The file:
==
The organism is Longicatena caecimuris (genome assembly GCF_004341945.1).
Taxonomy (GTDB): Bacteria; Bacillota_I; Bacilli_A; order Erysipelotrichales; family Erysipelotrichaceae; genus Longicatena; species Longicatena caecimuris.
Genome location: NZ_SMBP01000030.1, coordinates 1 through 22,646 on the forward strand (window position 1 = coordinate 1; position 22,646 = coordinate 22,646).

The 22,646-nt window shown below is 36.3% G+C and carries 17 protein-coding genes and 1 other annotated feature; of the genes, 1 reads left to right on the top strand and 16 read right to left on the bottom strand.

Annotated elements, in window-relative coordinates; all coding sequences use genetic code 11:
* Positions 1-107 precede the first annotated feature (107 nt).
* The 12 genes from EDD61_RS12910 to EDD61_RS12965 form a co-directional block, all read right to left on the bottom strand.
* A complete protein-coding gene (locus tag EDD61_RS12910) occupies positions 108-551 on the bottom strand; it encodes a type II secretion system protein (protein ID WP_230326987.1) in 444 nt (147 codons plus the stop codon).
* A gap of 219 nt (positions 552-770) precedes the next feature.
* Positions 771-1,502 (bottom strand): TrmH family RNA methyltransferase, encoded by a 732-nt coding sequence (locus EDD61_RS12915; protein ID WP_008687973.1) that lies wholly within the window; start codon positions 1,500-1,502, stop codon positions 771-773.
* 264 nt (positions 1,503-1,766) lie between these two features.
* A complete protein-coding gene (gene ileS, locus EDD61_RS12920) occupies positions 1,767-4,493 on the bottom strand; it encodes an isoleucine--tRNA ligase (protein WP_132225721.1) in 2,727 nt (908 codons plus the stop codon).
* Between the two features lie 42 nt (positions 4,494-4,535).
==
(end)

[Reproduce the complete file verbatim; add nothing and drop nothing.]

The organism is Longicatena caecimuris (genome assembly GCF_004341945.1).
Taxonomy (GTDB): Bacteria; Bacillota_I; Bacilli_A; order Erysipelotrichales; family Erysipelotrichaceae; genus Longicatena; species Longicatena caecimuris.
Genome location: NZ_SMBP01000030.1, coordinates 1 through 22,646 on the forward strand (window position 1 = coordinate 1; position 22,646 = coordinate 22,646).

The 22,646-nt window shown below is 36.3% G+C and carries 17 protein-coding genes and 1 other annotated feature; of the genes, 1 reads left to right on the top strand and 16 read right to left on the bottom strand.

Annotated elements, in window-relative coordinates; all coding sequences use genetic code 11:
* Positions 1-107 precede the first annotated feature (107 nt).
* The 12 genes from EDD61_RS12910 to EDD61_RS12965 form a co-directional block, all read right to left on the bottom strand.
* A complete protein-coding gene (locus tag EDD61_RS12910) occupies positions 108-551 on the bottom strand; it encodes a type II secretion system protein (protein ID WP_230326987.1) in 444 nt (147 codons plus the stop codon).
* A gap of 219 nt (positions 552-770) precedes the next feature.
* Positions 771-1,502 (bottom strand): TrmH family RNA methyltransferase, encoded by a 732-nt coding sequence (locus EDD61_RS12915; protein ID WP_008687973.1) that lies wholly within the window; start codon positions 1,500-1,502, stop codon positions 771-773.
* 264 nt (positions 1,503-1,766) lie between these two features.
* A complete protein-coding gene (gene ileS, locus EDD61_RS12920) occupies positions 1,767-4,493 on the bottom strand; it encodes an isoleucine--tRNA ligase (protein WP_132225721.1) in 2,727 nt (908 codons plus the stop codon).
* Between the two features lie 42 nt (positions 4,494-4,535).